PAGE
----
Golden Princess glided into Lahaina Roads at dawn, careful not to disturb the wintering humpback whales in the channel between Maui, Lanai and Molokai. A few spy hops and tail slaps greeted early risers, the harbinger of greater exhibitions to follow. (Wow, did they ever.) The ship dropped anchor about a half mile from Lahaina town, the old whaling port turned tourism destination. Actually, “dropped anchor” is an anachronistic term, since cruise ships rarely do that anymore—using thrusters they more or less hover in place.
We tendered ashore and trundled about for a bit, hopping ourselves over to Kihei in South Maui, and then back to Lahaina. Avoiding the passenger crush downtown, we got out to Mark Ellman’s Mala Ocean Tavern for lunch. It’s a little place at the edge of town right on the lapping sea, and even with a couple thousand people clogging the area a mile away, there was a nice table with a sea turtle visible poking around for its lunch. Mala is one of the best spots to eat on the island, with the freshest fish and the coolest attitude. But it’s hardly cheap. A fish sandwich made with local mahimahi was $19.95, an ahi burger $18.50. Still, delicious.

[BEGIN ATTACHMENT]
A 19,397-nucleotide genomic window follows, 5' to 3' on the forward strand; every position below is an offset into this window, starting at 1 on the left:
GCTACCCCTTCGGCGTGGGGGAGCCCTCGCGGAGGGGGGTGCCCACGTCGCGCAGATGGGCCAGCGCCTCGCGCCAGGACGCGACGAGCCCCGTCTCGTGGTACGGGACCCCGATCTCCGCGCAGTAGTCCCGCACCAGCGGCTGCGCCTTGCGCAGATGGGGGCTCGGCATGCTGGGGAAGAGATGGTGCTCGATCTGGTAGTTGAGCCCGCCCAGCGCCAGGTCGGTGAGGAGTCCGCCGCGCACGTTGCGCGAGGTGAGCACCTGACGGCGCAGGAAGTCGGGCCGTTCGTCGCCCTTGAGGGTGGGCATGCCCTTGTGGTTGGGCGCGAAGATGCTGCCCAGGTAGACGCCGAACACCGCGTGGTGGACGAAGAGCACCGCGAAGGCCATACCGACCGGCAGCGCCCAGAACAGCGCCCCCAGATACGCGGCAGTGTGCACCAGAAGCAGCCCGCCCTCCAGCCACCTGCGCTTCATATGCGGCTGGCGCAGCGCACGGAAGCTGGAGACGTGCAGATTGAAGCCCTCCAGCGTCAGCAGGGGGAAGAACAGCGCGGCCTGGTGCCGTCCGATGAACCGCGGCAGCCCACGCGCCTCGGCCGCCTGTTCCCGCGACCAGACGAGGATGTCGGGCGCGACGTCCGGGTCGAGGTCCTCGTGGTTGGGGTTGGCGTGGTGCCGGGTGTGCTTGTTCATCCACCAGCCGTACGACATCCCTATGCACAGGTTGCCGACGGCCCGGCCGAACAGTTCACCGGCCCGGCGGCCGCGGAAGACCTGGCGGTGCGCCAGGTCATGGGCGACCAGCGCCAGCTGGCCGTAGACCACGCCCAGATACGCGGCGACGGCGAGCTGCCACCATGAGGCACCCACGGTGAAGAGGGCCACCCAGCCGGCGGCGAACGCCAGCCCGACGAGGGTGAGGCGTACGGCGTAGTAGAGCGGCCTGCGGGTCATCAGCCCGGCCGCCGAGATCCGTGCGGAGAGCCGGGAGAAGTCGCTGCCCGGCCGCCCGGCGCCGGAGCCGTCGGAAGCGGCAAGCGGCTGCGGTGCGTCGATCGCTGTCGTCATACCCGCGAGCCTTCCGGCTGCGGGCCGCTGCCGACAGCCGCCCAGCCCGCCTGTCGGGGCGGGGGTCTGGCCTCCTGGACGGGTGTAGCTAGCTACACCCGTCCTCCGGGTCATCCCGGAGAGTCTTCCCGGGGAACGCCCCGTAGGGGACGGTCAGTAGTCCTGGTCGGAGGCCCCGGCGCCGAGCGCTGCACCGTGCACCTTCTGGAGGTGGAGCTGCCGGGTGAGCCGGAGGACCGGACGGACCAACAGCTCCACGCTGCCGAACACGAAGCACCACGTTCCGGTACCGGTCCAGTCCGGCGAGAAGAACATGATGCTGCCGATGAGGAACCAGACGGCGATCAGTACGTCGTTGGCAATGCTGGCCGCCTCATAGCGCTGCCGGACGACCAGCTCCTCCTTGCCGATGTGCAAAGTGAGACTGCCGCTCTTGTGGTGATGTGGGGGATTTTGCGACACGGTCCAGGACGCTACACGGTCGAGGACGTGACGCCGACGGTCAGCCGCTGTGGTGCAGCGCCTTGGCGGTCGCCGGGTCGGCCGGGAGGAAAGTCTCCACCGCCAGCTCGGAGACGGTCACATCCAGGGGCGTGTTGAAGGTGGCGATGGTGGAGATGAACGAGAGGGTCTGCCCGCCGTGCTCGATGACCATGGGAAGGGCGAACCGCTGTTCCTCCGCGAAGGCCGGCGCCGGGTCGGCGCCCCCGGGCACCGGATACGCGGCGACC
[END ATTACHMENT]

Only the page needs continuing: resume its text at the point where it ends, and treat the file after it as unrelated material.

Maui always manages to remind me of martinis, and it’s not the alliteration. I’ve had some of my best ones here, or at least it seemed that way. This was was shaken up during previous Maui trip at Lahaina Grill, sometimes called the best restaurant on the island (it isn’t). Dinner was okay, the dishes suffering from the too-many-ingredients syndrome. But, trust me brah, the martini you see was terrific.